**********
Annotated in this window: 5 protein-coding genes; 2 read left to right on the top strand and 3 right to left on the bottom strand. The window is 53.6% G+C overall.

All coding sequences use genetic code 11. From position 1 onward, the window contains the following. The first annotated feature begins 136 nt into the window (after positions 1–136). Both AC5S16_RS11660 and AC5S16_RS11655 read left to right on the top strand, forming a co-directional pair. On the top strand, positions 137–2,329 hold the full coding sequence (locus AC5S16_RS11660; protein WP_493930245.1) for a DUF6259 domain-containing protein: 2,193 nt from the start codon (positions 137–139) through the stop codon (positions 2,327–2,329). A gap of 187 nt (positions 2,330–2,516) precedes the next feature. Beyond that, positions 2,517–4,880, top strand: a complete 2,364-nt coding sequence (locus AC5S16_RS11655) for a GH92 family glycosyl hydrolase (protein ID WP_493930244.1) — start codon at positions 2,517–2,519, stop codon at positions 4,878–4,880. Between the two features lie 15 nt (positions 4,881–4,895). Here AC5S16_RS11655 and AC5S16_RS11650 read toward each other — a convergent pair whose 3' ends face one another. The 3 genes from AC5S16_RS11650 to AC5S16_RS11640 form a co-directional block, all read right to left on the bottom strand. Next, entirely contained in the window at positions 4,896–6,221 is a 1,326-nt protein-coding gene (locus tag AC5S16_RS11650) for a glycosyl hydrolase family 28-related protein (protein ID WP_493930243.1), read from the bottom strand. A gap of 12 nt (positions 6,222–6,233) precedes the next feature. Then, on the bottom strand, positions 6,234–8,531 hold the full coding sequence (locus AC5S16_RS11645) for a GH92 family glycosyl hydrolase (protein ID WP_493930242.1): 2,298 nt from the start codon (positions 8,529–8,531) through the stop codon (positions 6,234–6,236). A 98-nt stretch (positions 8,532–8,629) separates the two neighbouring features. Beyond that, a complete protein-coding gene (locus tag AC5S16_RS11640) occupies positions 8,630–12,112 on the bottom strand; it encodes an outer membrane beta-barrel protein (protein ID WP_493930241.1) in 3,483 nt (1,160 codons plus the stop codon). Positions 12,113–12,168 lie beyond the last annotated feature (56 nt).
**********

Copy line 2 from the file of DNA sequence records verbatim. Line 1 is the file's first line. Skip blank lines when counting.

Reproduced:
All coding sequences use genetic code 11. From position 1 onward, the window contains the following. The first annotated feature begins 136 nt into the window (after positions 1–136). Both AC5S16_RS11660 and AC5S16_RS11655 read left to right on the top strand, forming a co-directional pair. On the top strand, positions 137–2,329 hold the full coding sequence (locus AC5S16_RS11660; protein WP_493930245.1) for a DUF6259 domain-containing protein: 2,193 nt from the start codon (positions 137–139) through the stop codon (positions 2,327–2,329). A gap of 187 nt (positions 2,330–2,516) precedes the next feature. Beyond that, positions 2,517–4,880, top strand: a complete 2,364-nt coding sequence (locus AC5S16_RS11655) for a GH92 family glycosyl hydrolase (protein ID WP_493930244.1) — start codon at positions 2,517–2,519, stop codon at positions 4,878–4,880. Between the two features lie 15 nt (positions 4,881–4,895). Here AC5S16_RS11655 and AC5S16_RS11650 read toward each other — a convergent pair whose 3' ends face one another. The 3 genes from AC5S16_RS11650 to AC5S16_RS11640 form a co-directional block, all read right to left on the bottom strand. Next, entirely contained in the window at positions 4,896–6,221 is a 1,326-nt protein-coding gene (locus tag AC5S16_RS11650) for a glycosyl hydrolase family 28-related protein (protein ID WP_493930243.1), read from the bottom strand. A gap of 12 nt (positions 6,222–6,233) precedes the next feature. Then, on the bottom strand, positions 6,234–8,531 hold the full coding sequence (locus AC5S16_RS11645) for a GH92 family glycosyl hydrolase (protein ID WP_493930242.1): 2,298 nt from the start codon (positions 8,529–8,531) through the stop codon (positions 6,234–6,236). A 98-nt stretch (positions 8,532–8,629) separates the two neighbouring features. Beyond that, a complete protein-coding gene (locus tag AC5S16_RS11640) occupies positions 8,630–12,112 on the bottom strand; it encodes an outer membrane beta-barrel protein (protein ID WP_493930241.1) in 3,483 nt (1,160 codons plus the stop codon). Positions 12,113–12,168 lie beyond the last annotated feature (56 nt).